In her unstinting view of violence—often sexualized and racialized—Sapphire follows in the tradition of Alice Walker, Toni Morrison, and, above all, Gayl Jones: all black women writers who emerged in the 1970s and whose fiction often features horrific acts committed by and upon their characters. These earlier authors write about rape, incest, and other forms of sexual violence in ways that do not simply exploit them for shock value or to shatter taboos, but use that abuse to understand something essential about the human condition. Sapphire extends the tradition by intensifying the explicit nature of the sex and violence, but in doing so she risks reducing them to mere spectacle.

Not all is abuse and manipulation, Sapphire insists, for it is at the Catholic school that Abdul’s artistic sensibilities begin to flourish. The Kid might best be described as a perverse portrait of the artist as a young man. He excels at dance, and dance provides him hope. Sapphire wants her readers to recognize her young protagonist’s artistic gifts, which find expression in his physical grace and in his linguistic command. But Abdul is both dancer and deviant, and the reader must endure jarring shifts between his aesthetic reveries and scenes of debasement. He enjoys sex with men but rails against “faggots.” He seems to long for love but appears incapable of fostering it. Sapphire asks the reader to accept that art can transform even a character as seemingly incapable of inspiring empathy as Abdul.

The Kid is, paradoxically, both fairy tale and nightmare—a fathomable distance when one considers that both rely upon authorial manipulation and both reside far from actual experience. Certainly, the book displays a remarkable technical facility. The language is a sinuous blend of the literary and the colloquial, the spoken and the suppressed. But what makes the book at times unpalatable and, perhaps for some readers, unreadable is the dissonance between the excruciating descriptions of sexual violence and the absence of moral vision.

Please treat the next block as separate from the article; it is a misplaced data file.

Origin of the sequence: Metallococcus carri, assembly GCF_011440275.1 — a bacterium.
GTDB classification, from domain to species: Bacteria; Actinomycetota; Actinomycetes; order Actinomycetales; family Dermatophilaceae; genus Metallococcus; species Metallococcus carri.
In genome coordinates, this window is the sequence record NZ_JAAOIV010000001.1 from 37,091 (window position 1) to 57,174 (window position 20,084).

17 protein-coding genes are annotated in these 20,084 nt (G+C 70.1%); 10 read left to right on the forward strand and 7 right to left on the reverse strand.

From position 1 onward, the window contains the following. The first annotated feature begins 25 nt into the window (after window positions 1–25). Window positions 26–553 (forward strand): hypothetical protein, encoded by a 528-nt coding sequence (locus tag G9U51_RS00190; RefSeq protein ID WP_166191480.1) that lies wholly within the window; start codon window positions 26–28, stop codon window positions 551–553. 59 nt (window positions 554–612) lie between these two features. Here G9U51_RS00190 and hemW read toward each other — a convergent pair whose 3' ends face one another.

The greatest wisdom the novel imparts is that violence begets more violence and the cycle of abuse is everlasting. Abdul’s great-grandmother, whom he mockingly refers to as “Slavery Days” for her age and perceived ignorance, offers this assessment of Abdul to a visiting social worker: “How you gonna fault him? You gotta look at de peoples who was keepin’ care of him all dis time. He ain’ learnt dat all by his lonesome…”

The great-grandmother’s moral logic only takes us so far, though. It seems to suggest that someone is to blame for all this hurt, just not Abdul. But the novel finds no fault—not with the Catholic brothers that rape the children in their charge, not with the children that rape other children, not with the system that watches impassively as it happens, not with the protagonist himself, who gives at least as much pain as he gets.

Most of us expect something more than just documentary from our writers: not that they should solve intractable societal problems, but that they should at least grapple with them so that we might better attend to them ourselves. The Kid fails to meet the humanizing responsibility of fiction not just to uncover but to illuminate the dark corners of human experience. Undoubtedly, as with Push, many critics will applaud The Kid for what they’ll read as its difficulty and its daring. But such interpretations miss the fact that there is nothing easier than shocking people with explicit sexual violence and paint-peeling profanity, nothing safer than exposing and exploiting someone else’s pain.